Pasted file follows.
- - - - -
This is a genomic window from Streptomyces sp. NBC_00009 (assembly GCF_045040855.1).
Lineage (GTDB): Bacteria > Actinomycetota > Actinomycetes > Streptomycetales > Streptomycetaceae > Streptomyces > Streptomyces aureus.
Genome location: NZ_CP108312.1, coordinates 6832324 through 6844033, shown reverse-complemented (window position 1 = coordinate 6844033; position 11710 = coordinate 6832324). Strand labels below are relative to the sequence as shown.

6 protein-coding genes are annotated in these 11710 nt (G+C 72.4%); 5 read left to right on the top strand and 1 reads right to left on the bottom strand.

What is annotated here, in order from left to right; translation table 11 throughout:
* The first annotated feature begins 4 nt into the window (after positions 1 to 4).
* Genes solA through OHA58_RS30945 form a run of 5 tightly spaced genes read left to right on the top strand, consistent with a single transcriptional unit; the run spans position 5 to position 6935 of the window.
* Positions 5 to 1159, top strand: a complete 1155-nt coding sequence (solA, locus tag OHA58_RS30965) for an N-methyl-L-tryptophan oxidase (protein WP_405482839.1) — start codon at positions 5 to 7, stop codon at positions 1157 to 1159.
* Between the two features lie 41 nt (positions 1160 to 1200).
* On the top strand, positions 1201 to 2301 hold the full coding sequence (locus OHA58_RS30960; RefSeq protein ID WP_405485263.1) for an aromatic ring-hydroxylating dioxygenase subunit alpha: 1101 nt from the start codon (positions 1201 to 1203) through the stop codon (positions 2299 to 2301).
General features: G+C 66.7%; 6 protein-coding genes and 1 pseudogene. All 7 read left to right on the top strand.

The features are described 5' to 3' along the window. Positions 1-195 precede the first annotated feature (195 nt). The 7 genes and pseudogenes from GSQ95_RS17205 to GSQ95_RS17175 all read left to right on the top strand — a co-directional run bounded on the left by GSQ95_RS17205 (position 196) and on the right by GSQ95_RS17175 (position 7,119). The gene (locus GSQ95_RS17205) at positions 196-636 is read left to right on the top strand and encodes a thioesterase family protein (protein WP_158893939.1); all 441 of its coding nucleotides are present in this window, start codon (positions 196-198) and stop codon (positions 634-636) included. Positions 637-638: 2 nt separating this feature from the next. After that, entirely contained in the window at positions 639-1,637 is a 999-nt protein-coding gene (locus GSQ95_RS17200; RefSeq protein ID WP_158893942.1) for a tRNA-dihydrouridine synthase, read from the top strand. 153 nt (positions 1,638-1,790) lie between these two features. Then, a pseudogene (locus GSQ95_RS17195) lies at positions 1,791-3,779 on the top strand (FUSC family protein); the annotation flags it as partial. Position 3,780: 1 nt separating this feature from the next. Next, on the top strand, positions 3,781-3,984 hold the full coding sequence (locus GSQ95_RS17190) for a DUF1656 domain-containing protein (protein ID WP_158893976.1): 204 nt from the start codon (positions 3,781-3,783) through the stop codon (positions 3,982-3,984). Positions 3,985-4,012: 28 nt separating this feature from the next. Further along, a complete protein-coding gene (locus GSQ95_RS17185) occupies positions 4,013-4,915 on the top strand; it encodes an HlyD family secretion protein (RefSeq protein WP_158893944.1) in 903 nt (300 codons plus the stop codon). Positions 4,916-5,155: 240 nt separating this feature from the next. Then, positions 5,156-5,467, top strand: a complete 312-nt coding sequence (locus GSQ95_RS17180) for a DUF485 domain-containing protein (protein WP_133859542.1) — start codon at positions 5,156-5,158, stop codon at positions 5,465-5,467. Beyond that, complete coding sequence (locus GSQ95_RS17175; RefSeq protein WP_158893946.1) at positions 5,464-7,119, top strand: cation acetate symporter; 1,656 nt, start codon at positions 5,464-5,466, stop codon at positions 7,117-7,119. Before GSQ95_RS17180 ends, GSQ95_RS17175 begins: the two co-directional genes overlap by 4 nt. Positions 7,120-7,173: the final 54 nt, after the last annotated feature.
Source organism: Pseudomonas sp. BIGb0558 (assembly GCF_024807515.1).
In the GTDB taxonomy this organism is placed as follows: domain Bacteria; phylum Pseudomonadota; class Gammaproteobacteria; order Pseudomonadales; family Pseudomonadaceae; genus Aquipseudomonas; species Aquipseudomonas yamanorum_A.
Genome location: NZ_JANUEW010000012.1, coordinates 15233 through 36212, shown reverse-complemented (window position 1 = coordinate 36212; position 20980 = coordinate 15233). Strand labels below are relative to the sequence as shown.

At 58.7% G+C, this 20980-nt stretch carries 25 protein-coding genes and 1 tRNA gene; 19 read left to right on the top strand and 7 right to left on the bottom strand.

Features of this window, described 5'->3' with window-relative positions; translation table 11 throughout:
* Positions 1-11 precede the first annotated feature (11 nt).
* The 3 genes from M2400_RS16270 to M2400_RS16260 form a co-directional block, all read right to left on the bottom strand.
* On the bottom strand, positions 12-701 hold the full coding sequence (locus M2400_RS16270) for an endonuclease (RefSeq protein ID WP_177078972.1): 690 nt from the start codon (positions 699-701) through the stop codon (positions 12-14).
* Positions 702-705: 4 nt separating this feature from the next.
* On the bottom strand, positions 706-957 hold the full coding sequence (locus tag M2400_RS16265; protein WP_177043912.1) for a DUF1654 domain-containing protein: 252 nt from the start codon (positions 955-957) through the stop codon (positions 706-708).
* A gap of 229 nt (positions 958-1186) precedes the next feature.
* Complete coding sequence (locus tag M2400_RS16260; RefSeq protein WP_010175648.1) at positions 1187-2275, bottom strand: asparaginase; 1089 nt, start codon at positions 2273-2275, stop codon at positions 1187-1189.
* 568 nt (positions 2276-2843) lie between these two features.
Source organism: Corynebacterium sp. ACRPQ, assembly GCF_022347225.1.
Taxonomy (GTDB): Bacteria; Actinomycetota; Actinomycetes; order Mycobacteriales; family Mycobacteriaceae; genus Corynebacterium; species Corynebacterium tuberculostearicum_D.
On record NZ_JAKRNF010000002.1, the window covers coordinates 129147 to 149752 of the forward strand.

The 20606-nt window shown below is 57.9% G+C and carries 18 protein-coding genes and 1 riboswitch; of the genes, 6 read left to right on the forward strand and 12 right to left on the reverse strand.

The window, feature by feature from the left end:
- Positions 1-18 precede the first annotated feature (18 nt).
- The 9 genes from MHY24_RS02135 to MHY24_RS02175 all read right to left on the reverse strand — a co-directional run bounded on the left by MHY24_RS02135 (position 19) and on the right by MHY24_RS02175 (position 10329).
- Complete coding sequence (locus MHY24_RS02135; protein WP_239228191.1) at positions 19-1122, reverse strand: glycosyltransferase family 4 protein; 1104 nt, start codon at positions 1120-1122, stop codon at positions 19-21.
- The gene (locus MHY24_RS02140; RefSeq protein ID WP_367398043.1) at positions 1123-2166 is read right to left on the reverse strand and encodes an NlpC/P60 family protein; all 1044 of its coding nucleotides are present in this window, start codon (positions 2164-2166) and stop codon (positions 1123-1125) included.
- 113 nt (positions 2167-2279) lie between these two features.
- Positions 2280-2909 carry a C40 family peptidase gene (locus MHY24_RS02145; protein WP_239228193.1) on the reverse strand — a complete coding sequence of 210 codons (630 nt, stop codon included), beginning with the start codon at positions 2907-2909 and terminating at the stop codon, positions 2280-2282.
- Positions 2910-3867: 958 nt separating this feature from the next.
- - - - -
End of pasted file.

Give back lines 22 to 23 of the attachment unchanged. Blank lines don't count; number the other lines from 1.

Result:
* On the bottom strand, positions 706-957 hold the full coding sequence (locus tag M2400_RS16265; protein WP_177043912.1) for a DUF1654 domain-containing protein: 252 nt from the start codon (positions 955-957) through the stop codon (positions 706-708).
* A gap of 229 nt (positions 958-1186) precedes the next feature.